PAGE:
Funding will protect homes and public infrastructure from flooding, improve water quality.
La Crosse County has approved funding for grants totaling $1.3 million to improve stormwater infrastructure in the towns of Campbell, Holland, Shelby, and Onalaska.
Funding comes from the county’s Stormwater Infrastructure Grant Program, designed to help towns pay for projects that protect homes and other property from flooding. Grants of up to $50,000 for conceptual applications or up to $500,000 for designed projects were available. The county’s Planning, Resources and Development Committee on Monday approved the funding for nine projects through the program. They are:
Conceptual Applications ($147,300)
- Town of Campbell – Lakeshore, Plainview, Jerald
- Town of Campbell – Pierce, Youngdale
- Town of Campbell – Spillway, Lakeview
- Town of Holland – Gaynors Rolling Hills
- Town of Shelby – Boma Road
- Town of Shelby – Ebner Coulee
Designed Applications ($1,150,520)
- Town of Shelby – Wedgewood Valley
- Town of Onalaska – Apple Valley
- Town of Onalaska – Thunderbird Hills
Conceptual projects are projects that still need to be designed. The three designed applications are shovel ready. The Town of Shelby project will receive the maximum $500,000 in funding, plus a further $210,000 in applicant funding. The project will involve ditching, upgrading storm sewers and installation of sediment control structures along Valley Road to protect about 150 homes from flooding. Recent flash floods in the area caused about $280,000 in damage to public infrastructure.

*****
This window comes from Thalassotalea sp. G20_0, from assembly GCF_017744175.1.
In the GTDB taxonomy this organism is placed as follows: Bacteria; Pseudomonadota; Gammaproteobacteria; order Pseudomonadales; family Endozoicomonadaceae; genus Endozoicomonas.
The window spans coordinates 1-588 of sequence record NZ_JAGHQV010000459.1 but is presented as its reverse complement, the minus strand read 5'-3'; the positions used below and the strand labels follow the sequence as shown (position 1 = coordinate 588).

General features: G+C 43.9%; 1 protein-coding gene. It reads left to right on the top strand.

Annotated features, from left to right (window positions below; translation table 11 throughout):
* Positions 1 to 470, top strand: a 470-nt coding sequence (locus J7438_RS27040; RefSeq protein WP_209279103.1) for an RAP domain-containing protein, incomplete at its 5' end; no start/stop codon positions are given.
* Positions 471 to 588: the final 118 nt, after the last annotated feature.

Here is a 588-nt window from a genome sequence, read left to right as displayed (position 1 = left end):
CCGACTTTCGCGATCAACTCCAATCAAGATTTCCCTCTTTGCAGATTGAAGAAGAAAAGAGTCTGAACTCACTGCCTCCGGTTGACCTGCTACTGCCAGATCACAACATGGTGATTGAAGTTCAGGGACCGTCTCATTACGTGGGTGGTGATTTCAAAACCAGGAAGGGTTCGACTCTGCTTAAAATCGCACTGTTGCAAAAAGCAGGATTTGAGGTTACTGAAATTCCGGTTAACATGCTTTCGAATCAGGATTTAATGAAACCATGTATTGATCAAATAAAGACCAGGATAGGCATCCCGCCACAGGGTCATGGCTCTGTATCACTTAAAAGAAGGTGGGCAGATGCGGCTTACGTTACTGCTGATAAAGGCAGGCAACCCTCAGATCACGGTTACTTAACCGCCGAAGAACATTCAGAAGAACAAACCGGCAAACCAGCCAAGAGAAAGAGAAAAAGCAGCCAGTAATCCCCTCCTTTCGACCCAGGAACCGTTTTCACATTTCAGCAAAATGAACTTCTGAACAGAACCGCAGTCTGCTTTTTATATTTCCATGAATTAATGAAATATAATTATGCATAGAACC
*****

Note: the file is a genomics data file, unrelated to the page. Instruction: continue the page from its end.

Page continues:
The Town of Onalaska designed projects will receive a total of $650,000 in grant funding supported by $72,000 in applicant funding. The projects will include ditching, increasing driveway culvert sizes and construction of infiltration basins to protect against damaging floods.
Applications for the grant funding were scored by county staff. The grant program, funded by the county’s American Rescue Plan Act allocation, was open to unincorporated parts of the county, which includes towns and rural areas. Projects on public land or easements that improve water quality and increase the resiliency of stormwater infrastructure were eligible.
The total funding available for the program was $2 million. The idea behind the grant program, which was approved by the county board, is to help protect towns and rural areas from increasingly frequent flood events. A second stormwater application cycle ends April 17, 2023. Applicants that won conceptual funding in the first round are encouraged to apply for designed funding in subsequent funding cycles.